Can Part-Time Employees Collect Unemployment in Nevada?

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Part-time employees are eligible for unemployment insurance (UI) benefits in Nevada and were eligible for such benefits even before the coronavirus pandemic. The factor that determines whether a worker is eligible for unemployment insurance benefits is whether they earned enough wages in their base period to qualify. The number of hours the individual worked in the week before being laid off or having their hours reduced is not the determining factor.

A person who worked part time and did not make enough to qualify for unemployment insurance before the pandemic will now likely be eligible for Pandemic Unemployment Assistance (PUA). PUA was created by the federal Coronavirus Aid, Relief, and Economic Security Act (CARES) Act.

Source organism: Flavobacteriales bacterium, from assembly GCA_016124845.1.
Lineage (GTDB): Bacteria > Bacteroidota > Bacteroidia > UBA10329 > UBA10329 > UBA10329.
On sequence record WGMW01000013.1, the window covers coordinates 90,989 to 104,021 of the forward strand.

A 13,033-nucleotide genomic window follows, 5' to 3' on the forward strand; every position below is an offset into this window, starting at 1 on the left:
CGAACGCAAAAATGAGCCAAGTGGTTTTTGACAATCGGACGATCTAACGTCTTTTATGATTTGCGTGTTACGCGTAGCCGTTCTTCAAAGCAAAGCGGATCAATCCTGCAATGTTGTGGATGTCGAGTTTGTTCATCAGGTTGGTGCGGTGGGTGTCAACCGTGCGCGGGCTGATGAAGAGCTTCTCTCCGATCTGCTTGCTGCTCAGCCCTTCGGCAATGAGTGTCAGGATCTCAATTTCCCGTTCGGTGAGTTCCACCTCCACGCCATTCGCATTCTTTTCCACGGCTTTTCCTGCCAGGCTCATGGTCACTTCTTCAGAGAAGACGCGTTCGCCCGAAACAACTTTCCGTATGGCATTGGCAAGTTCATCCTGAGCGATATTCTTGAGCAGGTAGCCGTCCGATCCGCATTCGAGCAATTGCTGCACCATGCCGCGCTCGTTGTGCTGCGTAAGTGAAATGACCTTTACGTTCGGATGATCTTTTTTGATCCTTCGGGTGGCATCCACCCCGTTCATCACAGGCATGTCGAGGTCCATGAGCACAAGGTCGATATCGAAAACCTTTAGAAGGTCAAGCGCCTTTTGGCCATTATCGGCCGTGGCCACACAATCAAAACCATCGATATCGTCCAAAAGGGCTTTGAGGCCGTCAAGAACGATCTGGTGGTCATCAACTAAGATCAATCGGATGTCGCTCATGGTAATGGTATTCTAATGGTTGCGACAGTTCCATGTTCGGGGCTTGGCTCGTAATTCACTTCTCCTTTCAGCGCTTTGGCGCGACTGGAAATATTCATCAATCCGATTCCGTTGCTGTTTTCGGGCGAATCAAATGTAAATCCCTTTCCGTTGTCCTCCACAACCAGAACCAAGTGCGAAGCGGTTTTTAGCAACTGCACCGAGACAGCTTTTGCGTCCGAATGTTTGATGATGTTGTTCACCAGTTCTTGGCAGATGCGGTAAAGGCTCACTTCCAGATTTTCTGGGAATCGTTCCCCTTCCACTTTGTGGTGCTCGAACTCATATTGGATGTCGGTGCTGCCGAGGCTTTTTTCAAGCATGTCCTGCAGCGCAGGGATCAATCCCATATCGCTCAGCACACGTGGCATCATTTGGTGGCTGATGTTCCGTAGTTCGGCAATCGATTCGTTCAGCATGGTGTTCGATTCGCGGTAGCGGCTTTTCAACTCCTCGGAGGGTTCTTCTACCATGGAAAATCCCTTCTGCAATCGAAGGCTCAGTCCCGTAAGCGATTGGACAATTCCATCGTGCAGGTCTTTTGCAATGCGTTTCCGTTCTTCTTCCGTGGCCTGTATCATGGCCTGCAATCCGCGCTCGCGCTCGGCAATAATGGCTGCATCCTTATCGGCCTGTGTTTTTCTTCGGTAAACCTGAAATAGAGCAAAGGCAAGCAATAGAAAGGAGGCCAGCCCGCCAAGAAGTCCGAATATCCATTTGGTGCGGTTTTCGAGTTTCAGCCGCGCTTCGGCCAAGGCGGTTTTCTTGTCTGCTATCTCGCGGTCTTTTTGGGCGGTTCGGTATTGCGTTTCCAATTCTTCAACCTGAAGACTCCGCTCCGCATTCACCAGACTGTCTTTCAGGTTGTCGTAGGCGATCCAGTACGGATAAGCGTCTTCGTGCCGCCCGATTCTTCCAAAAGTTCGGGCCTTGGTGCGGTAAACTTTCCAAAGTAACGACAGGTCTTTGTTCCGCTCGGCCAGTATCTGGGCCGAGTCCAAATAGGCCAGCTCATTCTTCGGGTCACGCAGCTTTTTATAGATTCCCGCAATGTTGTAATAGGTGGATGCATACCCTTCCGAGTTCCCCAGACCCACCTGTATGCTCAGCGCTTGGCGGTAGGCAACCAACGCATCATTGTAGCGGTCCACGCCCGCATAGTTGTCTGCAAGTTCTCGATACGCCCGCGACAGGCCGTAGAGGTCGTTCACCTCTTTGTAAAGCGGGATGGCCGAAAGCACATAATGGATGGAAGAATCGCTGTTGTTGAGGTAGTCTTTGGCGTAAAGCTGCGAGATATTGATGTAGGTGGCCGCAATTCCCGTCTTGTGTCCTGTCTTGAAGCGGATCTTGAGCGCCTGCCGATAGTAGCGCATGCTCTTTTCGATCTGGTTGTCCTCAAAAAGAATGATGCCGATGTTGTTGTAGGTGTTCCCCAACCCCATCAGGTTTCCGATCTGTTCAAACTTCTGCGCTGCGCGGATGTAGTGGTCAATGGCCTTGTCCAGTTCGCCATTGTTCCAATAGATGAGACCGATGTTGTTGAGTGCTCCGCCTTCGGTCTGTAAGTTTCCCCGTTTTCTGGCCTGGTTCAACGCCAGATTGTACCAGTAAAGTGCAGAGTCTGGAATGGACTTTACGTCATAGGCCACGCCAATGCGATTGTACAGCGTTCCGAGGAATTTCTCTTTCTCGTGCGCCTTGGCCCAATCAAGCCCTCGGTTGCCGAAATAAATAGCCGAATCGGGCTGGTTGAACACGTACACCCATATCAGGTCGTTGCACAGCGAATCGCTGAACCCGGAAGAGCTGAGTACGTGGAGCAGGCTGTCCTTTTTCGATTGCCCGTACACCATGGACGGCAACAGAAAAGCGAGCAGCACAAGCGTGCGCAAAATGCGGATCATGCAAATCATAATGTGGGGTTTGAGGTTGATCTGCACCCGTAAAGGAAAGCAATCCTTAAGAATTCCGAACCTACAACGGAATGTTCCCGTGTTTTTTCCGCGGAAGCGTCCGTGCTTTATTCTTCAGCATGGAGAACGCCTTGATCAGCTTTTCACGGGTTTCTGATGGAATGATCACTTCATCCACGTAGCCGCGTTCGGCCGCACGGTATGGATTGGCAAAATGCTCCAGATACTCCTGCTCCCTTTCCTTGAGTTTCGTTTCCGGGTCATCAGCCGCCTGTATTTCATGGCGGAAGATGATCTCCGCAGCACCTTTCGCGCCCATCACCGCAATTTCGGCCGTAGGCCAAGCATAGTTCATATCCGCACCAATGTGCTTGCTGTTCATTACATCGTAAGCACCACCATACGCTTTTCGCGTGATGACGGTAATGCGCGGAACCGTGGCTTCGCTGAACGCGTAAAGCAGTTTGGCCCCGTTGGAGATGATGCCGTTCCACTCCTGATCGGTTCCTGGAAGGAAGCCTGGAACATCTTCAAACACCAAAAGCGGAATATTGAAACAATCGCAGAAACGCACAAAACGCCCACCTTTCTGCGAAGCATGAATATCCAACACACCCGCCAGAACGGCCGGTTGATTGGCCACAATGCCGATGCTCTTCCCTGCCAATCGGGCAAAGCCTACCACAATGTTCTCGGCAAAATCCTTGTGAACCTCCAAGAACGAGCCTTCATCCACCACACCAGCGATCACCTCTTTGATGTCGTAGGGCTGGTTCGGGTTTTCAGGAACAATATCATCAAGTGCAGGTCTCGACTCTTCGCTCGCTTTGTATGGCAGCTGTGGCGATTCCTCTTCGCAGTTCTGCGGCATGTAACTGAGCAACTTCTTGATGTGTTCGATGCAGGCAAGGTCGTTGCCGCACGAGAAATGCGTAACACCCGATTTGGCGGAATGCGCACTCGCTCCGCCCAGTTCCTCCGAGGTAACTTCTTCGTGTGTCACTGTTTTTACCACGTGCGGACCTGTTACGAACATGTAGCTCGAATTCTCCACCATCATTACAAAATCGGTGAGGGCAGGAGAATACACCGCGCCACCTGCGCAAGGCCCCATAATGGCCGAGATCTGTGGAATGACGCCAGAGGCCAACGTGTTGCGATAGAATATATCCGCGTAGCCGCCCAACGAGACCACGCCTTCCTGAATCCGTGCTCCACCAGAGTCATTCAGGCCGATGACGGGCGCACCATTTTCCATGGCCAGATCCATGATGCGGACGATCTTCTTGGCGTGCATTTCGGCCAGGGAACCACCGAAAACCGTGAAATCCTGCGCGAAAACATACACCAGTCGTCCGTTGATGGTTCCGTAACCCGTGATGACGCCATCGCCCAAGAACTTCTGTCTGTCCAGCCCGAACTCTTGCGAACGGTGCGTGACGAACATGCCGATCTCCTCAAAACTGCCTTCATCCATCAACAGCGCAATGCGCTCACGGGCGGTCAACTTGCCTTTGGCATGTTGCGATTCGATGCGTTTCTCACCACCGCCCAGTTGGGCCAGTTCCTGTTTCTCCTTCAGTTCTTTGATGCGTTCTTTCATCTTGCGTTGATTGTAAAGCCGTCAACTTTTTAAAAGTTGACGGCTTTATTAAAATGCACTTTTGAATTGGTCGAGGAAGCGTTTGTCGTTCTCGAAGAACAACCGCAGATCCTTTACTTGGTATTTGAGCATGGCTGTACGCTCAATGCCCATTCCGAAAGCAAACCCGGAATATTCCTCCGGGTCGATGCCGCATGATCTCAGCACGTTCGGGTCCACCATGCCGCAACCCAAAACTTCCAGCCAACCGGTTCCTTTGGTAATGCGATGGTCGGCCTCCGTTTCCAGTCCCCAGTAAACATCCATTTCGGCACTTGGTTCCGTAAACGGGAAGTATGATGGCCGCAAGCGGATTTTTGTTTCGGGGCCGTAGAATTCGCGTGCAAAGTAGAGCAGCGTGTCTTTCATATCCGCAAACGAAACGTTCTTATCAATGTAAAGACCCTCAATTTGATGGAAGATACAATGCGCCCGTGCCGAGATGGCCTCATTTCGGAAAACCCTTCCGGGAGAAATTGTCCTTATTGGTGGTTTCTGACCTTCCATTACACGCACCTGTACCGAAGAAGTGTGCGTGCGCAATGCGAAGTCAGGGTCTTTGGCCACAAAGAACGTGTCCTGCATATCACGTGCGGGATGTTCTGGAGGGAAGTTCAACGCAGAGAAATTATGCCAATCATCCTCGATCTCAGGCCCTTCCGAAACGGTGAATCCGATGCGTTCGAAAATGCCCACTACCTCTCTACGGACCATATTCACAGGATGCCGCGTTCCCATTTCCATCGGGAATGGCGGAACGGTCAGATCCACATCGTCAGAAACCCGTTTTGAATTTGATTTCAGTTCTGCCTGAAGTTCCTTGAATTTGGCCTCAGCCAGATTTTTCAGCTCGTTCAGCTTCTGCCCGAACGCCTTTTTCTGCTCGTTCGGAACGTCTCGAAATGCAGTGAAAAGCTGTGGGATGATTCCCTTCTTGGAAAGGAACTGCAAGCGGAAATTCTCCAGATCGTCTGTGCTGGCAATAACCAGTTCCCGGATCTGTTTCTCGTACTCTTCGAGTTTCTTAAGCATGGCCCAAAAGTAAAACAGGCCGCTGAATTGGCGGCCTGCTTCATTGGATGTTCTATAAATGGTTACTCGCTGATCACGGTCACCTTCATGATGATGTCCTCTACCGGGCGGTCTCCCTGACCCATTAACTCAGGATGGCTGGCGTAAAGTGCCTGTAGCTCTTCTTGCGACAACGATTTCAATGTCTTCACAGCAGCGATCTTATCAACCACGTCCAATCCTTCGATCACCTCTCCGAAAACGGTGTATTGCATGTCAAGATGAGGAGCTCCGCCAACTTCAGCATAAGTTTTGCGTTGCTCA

What Is a Base Period?

A base period is the first four of the last five completed calendar quarters before the person filed their initial claim for benefits. A person’s weekly benefit amount for UI is based on the amount they earned in their base period. The more money the person made in their highest quarter, the higher their weekly benefit amount.

To be eligible for UI, a person must have base period earnings equal to or exceeding one and one-half times the high quarter earnings or wages in each of at least three of the four quarters in the past base period. Under both conditions, the person must earn at least $400 in the high quarter of the base period.

PUA Is Different From UI

PUA provides payments to people who were not eligible for UI before the pandemic. This group includes self-employed earners, independent contractors or those with a limited work history. The application process for PUA is accomplished through the Nevada Department of Employment, Training, and Rehabilitation (DETR). It is a separate process from that of applying for unemployment insurance (UI).

PUA is currently available until March 14, 2021. A person who has exhausted UI benefits and Pandemic Emergency Unemployment Compensation (PEUC), federally funded benefits for a person who exhausted their unemployment insurance claim, may be eligible for PUA.

Earning Money While Claiming Benefits